Thursday, 28 May 2015

May 23rd Biodiversity Walk St. Anne's Park, Raheny

On Saturday May 23rd the Dublin Branch celebrated Biodiversity Week 2015 with a walk in St. Anne's Park, Raheny with Dublin Branch member Niall Mac Coitir. The weather was bright and sunny and a there was a good turnout to hear Niall talk about some of our native trees, wild plants and birds - and some creepy crawlies too! Among the plants Niall showed the group was wild garlic, lords and ladies or cuckoo's pint, (Arum maculatum),  herb robert (used as a traditional cure to stanch bleeding), primroses and wild bluebells. Trees such as the yew, beech and hawthorn were also featured.

The walk took in the old pond to look at the ducks, and followed that with a visit to a wooded part of the park to see a heronry, and hear the little egrets make their strange bubbling or 'gobbling-like-a-turkey' calls. Finally an old log was turned over to see lots of woodlice, black beetles and centipedes scurrying about - a big hit with the small kids who were present!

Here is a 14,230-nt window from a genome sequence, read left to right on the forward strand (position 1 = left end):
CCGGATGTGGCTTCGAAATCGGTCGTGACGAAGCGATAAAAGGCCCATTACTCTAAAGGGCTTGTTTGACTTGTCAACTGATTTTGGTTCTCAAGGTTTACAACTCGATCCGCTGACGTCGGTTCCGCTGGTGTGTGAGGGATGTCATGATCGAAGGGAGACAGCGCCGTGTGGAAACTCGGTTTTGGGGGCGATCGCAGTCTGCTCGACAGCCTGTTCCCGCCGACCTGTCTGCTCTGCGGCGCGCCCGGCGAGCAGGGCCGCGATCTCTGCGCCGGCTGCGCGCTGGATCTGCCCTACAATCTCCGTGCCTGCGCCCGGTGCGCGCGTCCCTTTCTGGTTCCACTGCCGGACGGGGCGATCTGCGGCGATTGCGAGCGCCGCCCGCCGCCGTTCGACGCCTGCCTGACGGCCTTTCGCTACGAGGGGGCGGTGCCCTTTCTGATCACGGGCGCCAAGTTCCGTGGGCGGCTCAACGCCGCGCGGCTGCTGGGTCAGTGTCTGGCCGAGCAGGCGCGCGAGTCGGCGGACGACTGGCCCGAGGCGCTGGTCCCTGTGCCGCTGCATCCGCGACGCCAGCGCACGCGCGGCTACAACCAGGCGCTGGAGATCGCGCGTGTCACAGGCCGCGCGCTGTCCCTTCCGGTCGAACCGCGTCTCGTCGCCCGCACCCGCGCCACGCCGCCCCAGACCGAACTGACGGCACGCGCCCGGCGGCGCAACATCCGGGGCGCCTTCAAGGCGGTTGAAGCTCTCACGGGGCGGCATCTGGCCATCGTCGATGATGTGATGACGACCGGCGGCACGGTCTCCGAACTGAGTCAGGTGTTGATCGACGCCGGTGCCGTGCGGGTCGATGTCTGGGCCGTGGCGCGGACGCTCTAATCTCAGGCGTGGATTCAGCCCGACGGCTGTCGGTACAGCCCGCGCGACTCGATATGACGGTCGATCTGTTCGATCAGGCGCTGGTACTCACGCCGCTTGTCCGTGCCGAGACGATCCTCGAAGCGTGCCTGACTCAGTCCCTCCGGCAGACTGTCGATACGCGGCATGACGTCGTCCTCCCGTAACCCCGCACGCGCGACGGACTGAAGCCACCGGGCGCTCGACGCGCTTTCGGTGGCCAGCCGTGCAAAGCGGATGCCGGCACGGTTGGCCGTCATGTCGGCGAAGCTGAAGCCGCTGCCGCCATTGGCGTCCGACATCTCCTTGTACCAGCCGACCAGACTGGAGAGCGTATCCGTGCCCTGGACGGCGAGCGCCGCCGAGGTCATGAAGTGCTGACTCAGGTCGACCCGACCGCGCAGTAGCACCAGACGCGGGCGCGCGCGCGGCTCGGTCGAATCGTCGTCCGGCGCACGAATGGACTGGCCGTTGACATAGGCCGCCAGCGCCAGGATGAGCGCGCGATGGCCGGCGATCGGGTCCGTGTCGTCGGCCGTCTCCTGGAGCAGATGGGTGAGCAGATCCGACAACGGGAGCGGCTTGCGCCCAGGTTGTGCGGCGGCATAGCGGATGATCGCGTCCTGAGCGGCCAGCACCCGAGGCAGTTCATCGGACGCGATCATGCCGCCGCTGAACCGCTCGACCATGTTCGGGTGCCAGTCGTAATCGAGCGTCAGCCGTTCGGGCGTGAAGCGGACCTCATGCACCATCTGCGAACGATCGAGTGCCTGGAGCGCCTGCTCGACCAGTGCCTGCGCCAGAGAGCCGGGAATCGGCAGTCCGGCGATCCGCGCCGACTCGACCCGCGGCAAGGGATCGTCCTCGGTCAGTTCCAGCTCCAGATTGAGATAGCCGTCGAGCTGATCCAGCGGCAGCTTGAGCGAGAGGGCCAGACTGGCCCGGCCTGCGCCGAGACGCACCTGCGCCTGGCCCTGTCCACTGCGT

Wild garlic with its pungent smell

Look mammy - creepy crawlies!

Monday, 11 May 2015

5th May Green Drinks - Abbeyleix Bog Project

On 5th May last the Dublin Branch of IWT heard about the Abbeyleix Bog project (ABP)  for its Green Drinks meeting in May. Chris Uys from the Projectoutlined how this innovative community project is saving a local bog for future generations. The ABP stemmed from a local action group known as AREA (Abbeyleix Residents for Environment Action) which was established in 2000 to conserve and protect the bog which was threatened with harvesting for peat moss. Following negotiations with Bord Na Móna a lease was signed in 2010 which handed the bog over to the local community to manage for a period of 50 years with a primary focus on conservation.

A huge amount of work has been done on the bog to date, blocking drains to rewet it, building a walkway so that people can enjoy the bog without damaging it, and removing invasive species like rhododendron. as a result the bog is regenerating and the number of species of wild plants and animals is rising all the time. According to Chris, local involvement is absolutely key to the project's success, with local people giving their time and energy to progress the bog's restoration as a local amenity. Truly an inspirational project!

Abbeyleix damsel fly